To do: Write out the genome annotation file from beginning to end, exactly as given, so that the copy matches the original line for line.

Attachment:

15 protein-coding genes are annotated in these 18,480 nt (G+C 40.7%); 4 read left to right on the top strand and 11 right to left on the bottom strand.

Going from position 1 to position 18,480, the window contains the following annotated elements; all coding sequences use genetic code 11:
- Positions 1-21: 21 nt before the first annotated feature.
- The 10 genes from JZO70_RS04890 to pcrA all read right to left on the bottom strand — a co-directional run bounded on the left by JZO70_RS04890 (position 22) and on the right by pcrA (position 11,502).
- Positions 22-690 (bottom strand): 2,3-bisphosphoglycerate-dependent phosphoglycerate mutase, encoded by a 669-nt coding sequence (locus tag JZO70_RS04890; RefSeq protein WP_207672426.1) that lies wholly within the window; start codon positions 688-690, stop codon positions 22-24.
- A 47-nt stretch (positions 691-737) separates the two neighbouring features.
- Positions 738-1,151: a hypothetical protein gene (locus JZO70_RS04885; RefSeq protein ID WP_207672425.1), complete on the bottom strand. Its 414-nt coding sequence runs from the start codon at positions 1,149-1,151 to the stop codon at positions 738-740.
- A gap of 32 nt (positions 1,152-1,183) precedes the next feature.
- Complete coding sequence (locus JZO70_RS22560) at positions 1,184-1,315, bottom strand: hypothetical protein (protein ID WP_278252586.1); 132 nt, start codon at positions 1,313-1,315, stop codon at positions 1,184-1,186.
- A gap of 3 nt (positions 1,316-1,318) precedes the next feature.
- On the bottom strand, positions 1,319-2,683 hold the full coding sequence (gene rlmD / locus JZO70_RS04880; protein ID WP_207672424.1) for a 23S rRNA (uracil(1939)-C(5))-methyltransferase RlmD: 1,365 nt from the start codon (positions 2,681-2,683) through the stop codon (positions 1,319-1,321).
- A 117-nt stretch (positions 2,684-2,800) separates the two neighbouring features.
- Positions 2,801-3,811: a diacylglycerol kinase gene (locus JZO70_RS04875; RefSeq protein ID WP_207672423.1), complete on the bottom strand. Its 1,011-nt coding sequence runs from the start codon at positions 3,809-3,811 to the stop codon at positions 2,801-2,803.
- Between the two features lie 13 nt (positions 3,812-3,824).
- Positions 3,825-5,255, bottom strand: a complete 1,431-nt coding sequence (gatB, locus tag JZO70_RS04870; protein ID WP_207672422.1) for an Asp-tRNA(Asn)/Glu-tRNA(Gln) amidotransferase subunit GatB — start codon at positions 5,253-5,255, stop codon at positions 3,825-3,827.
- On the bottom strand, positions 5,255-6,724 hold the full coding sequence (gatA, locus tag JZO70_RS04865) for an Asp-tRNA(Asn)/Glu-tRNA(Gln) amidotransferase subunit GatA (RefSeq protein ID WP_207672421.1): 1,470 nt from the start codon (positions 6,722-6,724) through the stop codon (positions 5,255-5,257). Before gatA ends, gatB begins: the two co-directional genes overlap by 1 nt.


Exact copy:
15 protein-coding genes are annotated in these 18,480 nt (G+C 40.7%); 4 read left to right on the top strand and 11 right to left on the bottom strand.

Going from position 1 to position 18,480, the window contains the following annotated elements; all coding sequences use genetic code 11:
- Positions 1-21: 21 nt before the first annotated feature.
- The 10 genes from JZO70_RS04890 to pcrA all read right to left on the bottom strand — a co-directional run bounded on the left by JZO70_RS04890 (position 22) and on the right by pcrA (position 11,502).
- Positions 22-690 (bottom strand): 2,3-bisphosphoglycerate-dependent phosphoglycerate mutase, encoded by a 669-nt coding sequence (locus tag JZO70_RS04890; RefSeq protein WP_207672426.1) that lies wholly within the window; start codon positions 688-690, stop codon positions 22-24.
- A 47-nt stretch (positions 691-737) separates the two neighbouring features.
- Positions 738-1,151: a hypothetical protein gene (locus JZO70_RS04885; RefSeq protein ID WP_207672425.1), complete on the bottom strand. Its 414-nt coding sequence runs from the start codon at positions 1,149-1,151 to the stop codon at positions 738-740.
- A gap of 32 nt (positions 1,152-1,183) precedes the next feature.
- Complete coding sequence (locus JZO70_RS22560) at positions 1,184-1,315, bottom strand: hypothetical protein (protein ID WP_278252586.1); 132 nt, start codon at positions 1,313-1,315, stop codon at positions 1,184-1,186.
- A gap of 3 nt (positions 1,316-1,318) precedes the next feature.
- On the bottom strand, positions 1,319-2,683 hold the full coding sequence (gene rlmD / locus JZO70_RS04880; protein ID WP_207672424.1) for a 23S rRNA (uracil(1939)-C(5))-methyltransferase RlmD: 1,365 nt from the start codon (positions 2,681-2,683) through the stop codon (positions 1,319-1,321).
- A 117-nt stretch (positions 2,684-2,800) separates the two neighbouring features.
- Positions 2,801-3,811: a diacylglycerol kinase gene (locus JZO70_RS04875; RefSeq protein ID WP_207672423.1), complete on the bottom strand. Its 1,011-nt coding sequence runs from the start codon at positions 3,809-3,811 to the stop codon at positions 2,801-2,803.
- Between the two features lie 13 nt (positions 3,812-3,824).
- Positions 3,825-5,255, bottom strand: a complete 1,431-nt coding sequence (gatB, locus tag JZO70_RS04870; protein ID WP_207672422.1) for an Asp-tRNA(Asn)/Glu-tRNA(Gln) amidotransferase subunit GatB — start codon at positions 5,253-5,255, stop codon at positions 3,825-3,827.
- On the bottom strand, positions 5,255-6,724 hold the full coding sequence (gatA, locus tag JZO70_RS04865) for an Asp-tRNA(Asn)/Glu-tRNA(Gln) amidotransferase subunit GatA (RefSeq protein ID WP_207672421.1): 1,470 nt from the start codon (positions 6,722-6,724) through the stop codon (positions 5,255-5,257). Before gatA ends, gatB begins: the two co-directional genes overlap by 1 nt.